Samui temples are a world apart from the rest of the island; often glimpsed with wonderment from the seat of a car, minivan or a motorbike and then gone in a second. Perhaps there’s even a turn of the head, and a mental note to go and take a look later. But Samui is known for its ability to distract, and good intentions somehow just get left behind – so much to do and barely time to triage the island’s pleasures and enjoy a handful of them. The clock’s ticking, and too soon the plane will be on the tarmac and it’ll be time to go.
Some visitors never even get to see a temple, and in doing so they miss out on some unforgettable sights. Temples are everywhere on Samui, deeply respected by locals and definitely worth any number of visits. More than the sum of their parts, they offer not just an insight into Samui’s culture, but are filled with atmospheres and a sense of mystery all of their own.
Here’s a brief round-up of some of the most popular Samui temples. Remember that there’s a dress code, so be sure to cover bare flesh.
Wat Plai Laem
If you decide to see just one temple, make it this one. Located in the northernmost part of Samui, building started early this century, and is the design of well-known artist, Khun Jarit Phumdonming, who spent three years on the decoration, which follows traditional styles. It’s easily recognizable thanks to its multi-armed statue, which you’ll see from a distance. This is the goddess of mercy, Kwannon; her arms are stretched out to help all who suffer. Close by her, you’ll see an equally impressive figure, that of Budhai, the Buddha of the future. His time has not yet come, but when it does, the world will enter a period of great contentment and prosperity.
There’s a lot to see outside but don’t forget to visit the main temple itself. You’ll be amazed by the interior; its walls are completely covered with vivid paintings symbolizing the life of the Buddha. If you have time, feed the fish in the temple lake. There’s a vending machine that for 10 baht will give you a whole basket of fish food – and an automated blessing, chanted by a monk.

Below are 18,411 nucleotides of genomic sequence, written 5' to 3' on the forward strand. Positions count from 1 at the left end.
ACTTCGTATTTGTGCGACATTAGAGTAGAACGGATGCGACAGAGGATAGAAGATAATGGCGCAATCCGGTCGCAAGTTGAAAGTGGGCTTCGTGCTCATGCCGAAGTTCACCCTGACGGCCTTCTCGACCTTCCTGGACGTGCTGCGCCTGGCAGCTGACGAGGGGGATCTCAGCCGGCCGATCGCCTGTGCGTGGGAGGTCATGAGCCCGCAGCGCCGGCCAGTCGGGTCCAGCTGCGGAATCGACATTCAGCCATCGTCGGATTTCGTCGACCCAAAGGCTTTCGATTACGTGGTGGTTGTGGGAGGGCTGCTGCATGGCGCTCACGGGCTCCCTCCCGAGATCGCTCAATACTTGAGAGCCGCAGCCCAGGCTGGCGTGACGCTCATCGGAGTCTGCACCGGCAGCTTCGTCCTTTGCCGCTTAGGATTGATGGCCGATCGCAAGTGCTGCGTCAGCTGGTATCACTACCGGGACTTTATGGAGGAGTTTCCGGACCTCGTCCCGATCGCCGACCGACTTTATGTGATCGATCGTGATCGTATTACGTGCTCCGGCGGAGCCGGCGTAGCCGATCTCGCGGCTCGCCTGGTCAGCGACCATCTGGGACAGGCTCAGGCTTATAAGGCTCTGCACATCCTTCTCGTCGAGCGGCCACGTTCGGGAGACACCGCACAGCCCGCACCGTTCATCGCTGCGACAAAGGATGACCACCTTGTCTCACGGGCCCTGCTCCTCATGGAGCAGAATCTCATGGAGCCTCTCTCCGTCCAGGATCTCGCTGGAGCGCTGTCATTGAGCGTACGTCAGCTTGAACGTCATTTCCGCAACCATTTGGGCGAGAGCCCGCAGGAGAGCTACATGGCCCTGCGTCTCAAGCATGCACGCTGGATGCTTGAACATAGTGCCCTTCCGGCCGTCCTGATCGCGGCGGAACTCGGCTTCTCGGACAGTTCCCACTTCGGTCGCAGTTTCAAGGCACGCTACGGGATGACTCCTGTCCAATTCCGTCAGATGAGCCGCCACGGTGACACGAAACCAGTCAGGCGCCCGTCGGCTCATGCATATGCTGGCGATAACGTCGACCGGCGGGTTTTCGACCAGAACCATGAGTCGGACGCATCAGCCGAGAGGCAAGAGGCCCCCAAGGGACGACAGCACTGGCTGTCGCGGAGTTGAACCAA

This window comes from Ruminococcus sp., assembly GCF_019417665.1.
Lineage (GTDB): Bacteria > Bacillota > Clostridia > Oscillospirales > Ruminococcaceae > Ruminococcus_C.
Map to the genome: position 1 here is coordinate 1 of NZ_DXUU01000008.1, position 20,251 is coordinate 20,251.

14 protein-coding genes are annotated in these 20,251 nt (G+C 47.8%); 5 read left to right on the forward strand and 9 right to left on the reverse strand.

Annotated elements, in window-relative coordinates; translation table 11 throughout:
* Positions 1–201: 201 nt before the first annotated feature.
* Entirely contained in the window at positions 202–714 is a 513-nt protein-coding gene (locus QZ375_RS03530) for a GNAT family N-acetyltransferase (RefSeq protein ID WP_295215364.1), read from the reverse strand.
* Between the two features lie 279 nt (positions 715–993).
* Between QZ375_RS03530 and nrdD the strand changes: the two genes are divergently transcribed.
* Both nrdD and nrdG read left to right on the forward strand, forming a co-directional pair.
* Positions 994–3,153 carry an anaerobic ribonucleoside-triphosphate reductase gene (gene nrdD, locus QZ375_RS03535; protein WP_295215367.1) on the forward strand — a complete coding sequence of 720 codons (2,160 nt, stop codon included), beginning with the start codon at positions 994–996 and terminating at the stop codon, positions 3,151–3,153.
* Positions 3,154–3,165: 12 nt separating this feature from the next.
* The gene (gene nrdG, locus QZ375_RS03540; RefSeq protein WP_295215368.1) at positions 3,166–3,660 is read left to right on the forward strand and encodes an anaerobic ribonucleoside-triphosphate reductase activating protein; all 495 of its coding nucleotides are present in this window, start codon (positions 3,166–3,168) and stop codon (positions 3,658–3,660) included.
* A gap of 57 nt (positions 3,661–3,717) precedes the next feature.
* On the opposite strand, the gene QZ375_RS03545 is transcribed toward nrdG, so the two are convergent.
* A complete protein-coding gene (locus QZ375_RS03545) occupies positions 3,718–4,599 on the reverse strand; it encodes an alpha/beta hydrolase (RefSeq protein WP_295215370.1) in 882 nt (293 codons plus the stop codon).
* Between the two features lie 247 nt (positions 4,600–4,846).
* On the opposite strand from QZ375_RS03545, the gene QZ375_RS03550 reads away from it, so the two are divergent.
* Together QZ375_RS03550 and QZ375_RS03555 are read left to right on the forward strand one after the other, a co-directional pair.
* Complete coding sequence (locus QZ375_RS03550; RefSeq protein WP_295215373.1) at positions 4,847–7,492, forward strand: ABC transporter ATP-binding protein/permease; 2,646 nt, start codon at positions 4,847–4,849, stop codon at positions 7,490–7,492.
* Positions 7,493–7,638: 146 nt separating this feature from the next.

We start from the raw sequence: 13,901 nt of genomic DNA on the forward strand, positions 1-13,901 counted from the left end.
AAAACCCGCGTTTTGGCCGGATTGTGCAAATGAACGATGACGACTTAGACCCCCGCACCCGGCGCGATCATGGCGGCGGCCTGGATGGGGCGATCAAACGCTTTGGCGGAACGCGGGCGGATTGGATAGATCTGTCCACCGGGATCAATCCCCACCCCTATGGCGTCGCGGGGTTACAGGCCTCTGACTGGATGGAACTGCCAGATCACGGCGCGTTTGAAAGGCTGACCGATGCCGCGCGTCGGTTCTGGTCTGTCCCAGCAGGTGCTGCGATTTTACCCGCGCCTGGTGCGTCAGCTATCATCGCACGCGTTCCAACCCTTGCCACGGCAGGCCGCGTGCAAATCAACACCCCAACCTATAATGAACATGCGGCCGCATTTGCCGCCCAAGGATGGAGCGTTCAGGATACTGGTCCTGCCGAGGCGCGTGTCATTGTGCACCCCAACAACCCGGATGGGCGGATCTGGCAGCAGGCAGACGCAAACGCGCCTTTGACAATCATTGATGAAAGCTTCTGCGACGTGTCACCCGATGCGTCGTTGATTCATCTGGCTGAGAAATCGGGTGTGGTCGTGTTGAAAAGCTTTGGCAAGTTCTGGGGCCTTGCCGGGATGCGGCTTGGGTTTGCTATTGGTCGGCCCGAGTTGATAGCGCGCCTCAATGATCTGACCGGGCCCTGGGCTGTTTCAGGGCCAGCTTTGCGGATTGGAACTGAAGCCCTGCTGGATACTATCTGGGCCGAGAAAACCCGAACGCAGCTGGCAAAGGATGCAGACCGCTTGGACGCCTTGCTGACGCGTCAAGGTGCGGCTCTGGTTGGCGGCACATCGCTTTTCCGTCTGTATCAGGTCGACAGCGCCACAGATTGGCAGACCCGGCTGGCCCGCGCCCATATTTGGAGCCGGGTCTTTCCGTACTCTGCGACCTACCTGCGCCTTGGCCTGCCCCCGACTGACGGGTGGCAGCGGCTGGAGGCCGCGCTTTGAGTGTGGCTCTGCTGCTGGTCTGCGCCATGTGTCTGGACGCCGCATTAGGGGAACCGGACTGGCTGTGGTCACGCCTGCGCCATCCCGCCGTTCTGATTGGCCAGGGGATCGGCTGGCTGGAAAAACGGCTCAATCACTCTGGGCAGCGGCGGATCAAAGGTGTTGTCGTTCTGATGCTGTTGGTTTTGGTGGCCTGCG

Just a couple of kilometres away you’ll find Big Buddha (which is a smaller part of the Plai Laem temple complex). The famously tall Buddha sits above the extremely commercial scene going on below: people come to the temple for many reasons. It’s a serious place, but that doesn’t mean you can’t shop there. People come to eat at restaurants and buy local souvenirs as well as to pray. In the evening, a sense of calmness descends on the temple, and vendors sit out on chairs, quietly pondering the day, no friction between the spiritual and material world.
Big Buddha sits on its own island, which is reached by a causeway. The off-island has something of the feel of a temple fair that never packed up; instead of going home the vendors decided to stay on forever, turning their stalls into shops. But if you go up the staircase to the statue of the Buddha, you’ll find the atmosphere becomes very tranquil, no matter what time of day it is.